Hi folks! Hot on the heels of Tuesday’s look across the Atlantic, we now home in on a corner of the Kingdom of Fife, where polls have closed in an election which might not have been quite so successful in capturing the world’s imagination but has captured a lot of attention in the blogosphere.
And just as the challenging party in America had enough momentum for some commentators to paint Barack Obama as a quasi-incumbent, so the media have viewed the SNP (who came second in 2005) in the same way. And just like Obama supporters on Tuesday, SNP tails are up. IndyGal, Anseo and Julie all hail the number of SNP activists in the constituency.
From a more neutral perspective, David Farrer dives right in to citizen journalism and gets a surprising level of access at the SNP’s campaign HQ in Markinch.
James, however, isn’t too impressed by the SNP’s attempts to compare itself with the Obama phenomenon, while Stephen Glenn accuses the party of trying to massage bookies’ odds. I just hope that anyone who did put a tenner on the SNP when their odds were slightly longer knew enough about betting to take the price they were being offered and get it written on the slip, as the odds have since come in. Stephen also comments on suggestions that Peter Grant doesn’t want to stay at Westminster for too long, while Jeff points out that he doesn’t want any Scottish MP to stay there beyond 2010.
For Labour, reports are not supportive. Mainly as they’re written by supporters of their main challengers: Calum Cashley accuses Labour of panic. BellgroveBelle questions the wisdom of deploying Sarah Brown in Glenrothes, while Anseo understands that Labour may have been using automated phone calls, which would be rather naughty. Ian Hamilton condemns the Labour staffer who warned journalists that they’d get shot if they got any closer to Mrs. Brown, while Jess the Dog reveals that Gordon Brown’s part in the campaign took place within a 500-yard radius of Labour’s HQ. And North Britain suggests an alternative reason for Labour not to stray too far from home too often, and to carry guns when they do.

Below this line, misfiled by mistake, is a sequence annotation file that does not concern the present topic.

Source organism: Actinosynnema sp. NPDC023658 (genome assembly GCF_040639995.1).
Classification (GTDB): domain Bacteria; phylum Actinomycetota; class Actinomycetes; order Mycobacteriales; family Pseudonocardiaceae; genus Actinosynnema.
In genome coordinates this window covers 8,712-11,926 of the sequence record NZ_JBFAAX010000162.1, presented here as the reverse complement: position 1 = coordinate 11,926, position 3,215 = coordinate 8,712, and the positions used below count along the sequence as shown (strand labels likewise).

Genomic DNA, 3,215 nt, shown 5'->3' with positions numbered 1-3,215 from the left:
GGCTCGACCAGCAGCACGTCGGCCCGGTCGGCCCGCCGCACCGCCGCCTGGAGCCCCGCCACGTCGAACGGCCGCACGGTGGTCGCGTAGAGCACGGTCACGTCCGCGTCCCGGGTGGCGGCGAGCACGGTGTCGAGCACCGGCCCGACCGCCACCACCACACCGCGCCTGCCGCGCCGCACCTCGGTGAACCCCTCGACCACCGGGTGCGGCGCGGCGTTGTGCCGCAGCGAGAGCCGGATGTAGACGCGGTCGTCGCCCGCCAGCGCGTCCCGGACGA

For the LibDems, reports are mixed. Caron compares the parties’ literature and concludes that the LibDems’ material comes out on top. Calum Cashley reports that the LibDem priority is to save the party’s deposit. Caron, however, prefers to talk about saving local post offices.
Stephen brings up various moments of inter-party bonhomie.
West World saw the candidates on STV, and was less than impressed with what he saw.
Jeff notes that neither Labour nor the SNP tried to keep expectations in check.
Now it’s prediction time:
Anseo tips the SNP.
Holyrood Patter calls it for the SNP, while remarking on how little of the Labour campaign can actually be dealt with by the winner of the Westminster By-Election.
Jess the Dog compares the two main campaigns and favours the SNP as the winner.
Steve Green predicts that the SNP will win, but that the damage to Gordon Brown will be limited. On a similar note, The Nameless Libertarian predicts that Labour will only consider the result to be important if it’s a Labour win.
Angus Nicolson predicts a close result, but hears that the SNP are ahead. He also points out that the victory won’t be all that sweet for whoever wins, while whoever comes second will face an unforgiving press.
Push Jelly, however, forecasts a shock swing to a certain Mr. B. Obama!
So that’s your lot: the regular schedule resumes on Sunday (I hope!), and I have a darkened room to lie down in. Bye-de-bye!